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A CentOS 7 development server is used for prototyping webapps that send and receive email using JavaMail to connect with a remote mail server elsewhere on the internet. The remote mail server uses port 465 for smtp and port 993 for imap. Also, the local cable modem connecting the development server to the internet has blocked port 25.

I am reading quite a bit about this, and I think I need yum install postfix mailx dovecot on the development server. But all the google search results that I am finding seem to be related to building full fledged mail servers, when all I want to do is enable the web apps on a development web server to be able communicate with a remote mail server.

Am I going to be able to just yum install postfix dovecot mailx and have JavaMail be able to send and receive mail through port 465 and port 993 right away? Or will I have to take additional steps like setting up config files and creating/installing certificates, etc.?

I do not want to ask a broad question if there is a tutorial that can help me frame a narrower question. But so far the tutorials do not address this OP.

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  • You should probably check the log files for any stunnel errors. – derobert Oct 19 '15 at 22:41
  • @derobert I just added the logs to the end of the OP, and also confirmed that the.mail.server.url is what I successfully type in MS Outlook for BOTH smtp and imaps. – CodeMed Oct 19 '15 at 23:06
  • @derobert This has become two questions. I would like to keep this question focused in case someone has a different answer than stunnel. By contrast, the stunnel offshoot has grown into a separate question. If you are please willing to help with it, the link is: unix.stackexchange.com/questions/237280/… – CodeMed Oct 19 '15 at 23:38
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You'd only install procmail and dovecot if you want to turn the dev machine into a mail server. You don't need to install them to connect to remote mail servers.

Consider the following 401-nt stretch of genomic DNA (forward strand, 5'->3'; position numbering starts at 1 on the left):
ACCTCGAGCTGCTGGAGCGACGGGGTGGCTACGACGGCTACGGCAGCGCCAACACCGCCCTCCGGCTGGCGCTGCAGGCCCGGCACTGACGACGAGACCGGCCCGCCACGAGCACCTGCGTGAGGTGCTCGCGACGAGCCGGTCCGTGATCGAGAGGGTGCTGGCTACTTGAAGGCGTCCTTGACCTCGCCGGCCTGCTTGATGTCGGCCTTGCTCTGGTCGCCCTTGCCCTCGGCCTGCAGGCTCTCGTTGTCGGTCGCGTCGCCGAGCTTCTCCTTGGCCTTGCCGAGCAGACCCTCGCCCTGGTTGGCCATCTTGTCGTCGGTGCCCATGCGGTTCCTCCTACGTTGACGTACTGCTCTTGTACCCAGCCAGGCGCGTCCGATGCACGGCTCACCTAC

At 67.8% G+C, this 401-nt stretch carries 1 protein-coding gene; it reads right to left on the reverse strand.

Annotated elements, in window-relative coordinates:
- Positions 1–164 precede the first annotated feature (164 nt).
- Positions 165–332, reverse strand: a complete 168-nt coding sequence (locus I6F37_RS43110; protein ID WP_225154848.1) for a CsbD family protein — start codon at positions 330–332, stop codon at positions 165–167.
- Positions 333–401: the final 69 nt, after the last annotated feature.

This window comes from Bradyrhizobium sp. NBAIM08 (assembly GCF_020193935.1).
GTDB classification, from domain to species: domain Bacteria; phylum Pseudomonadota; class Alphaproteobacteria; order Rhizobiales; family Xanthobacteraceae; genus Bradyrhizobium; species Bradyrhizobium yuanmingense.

• 993/tcp is used for IMAP-over-SSL. If you can't get JavaMail to do that natively, you can use stunnel to perform the SSL/TLS part.
  • 465/tcp is used for SMTP-over-SSL. Same thing about stunnel.

Note that stunnel will let you statically configure talking to a few servers. You configure stunnel to listen on a port on localhost, and proxy to the remote server. Multiple remote servers/ports means multiple stunnel instances. Running a few instances is reasonable, but if you need to talk to arbitrary servers you'll need to figure out how to get JavaMail to do so. But that sounds like a programming question for Stack Overflow.

(BTW: As an alternative to 465/tcp support, you could configure a local mail server—such as postfix—and have JavaMail send email to the local server, then let that server handle talking to remote mail servers. But that's much more work, unless you really have to. And it makes error handling harder.)

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  • Thank you. So then do my CentOS steps involve simply configuring the firewall and then installing/testing stunnel? Typing firewall-cmd --add-service=smtps --zone=public results in the error Error: INVALID_SERVICE: smtps. But firewall-cmd --add-service=imaps --zone=public works. Do I change the smtp.xml file to set the default port to 456? And then yum install stunnel and test with telnet to the mailserver before framing a JavaMail question if necessary on stack overflow? – CodeMed Oct 19 '15 at 21:55
  • @CodeMed I have no idea how firewall-cmd works. But I doubt you'd add it to a public zone, since the only connection to it will be from localhost. – derobert Oct 19 '15 at 21:56
  • Thank you. I just want a reliable way of confirming that stunnel is working. Are you willing to look at the EDIT to my OP – CodeMed Oct 19 '15 at 22:38

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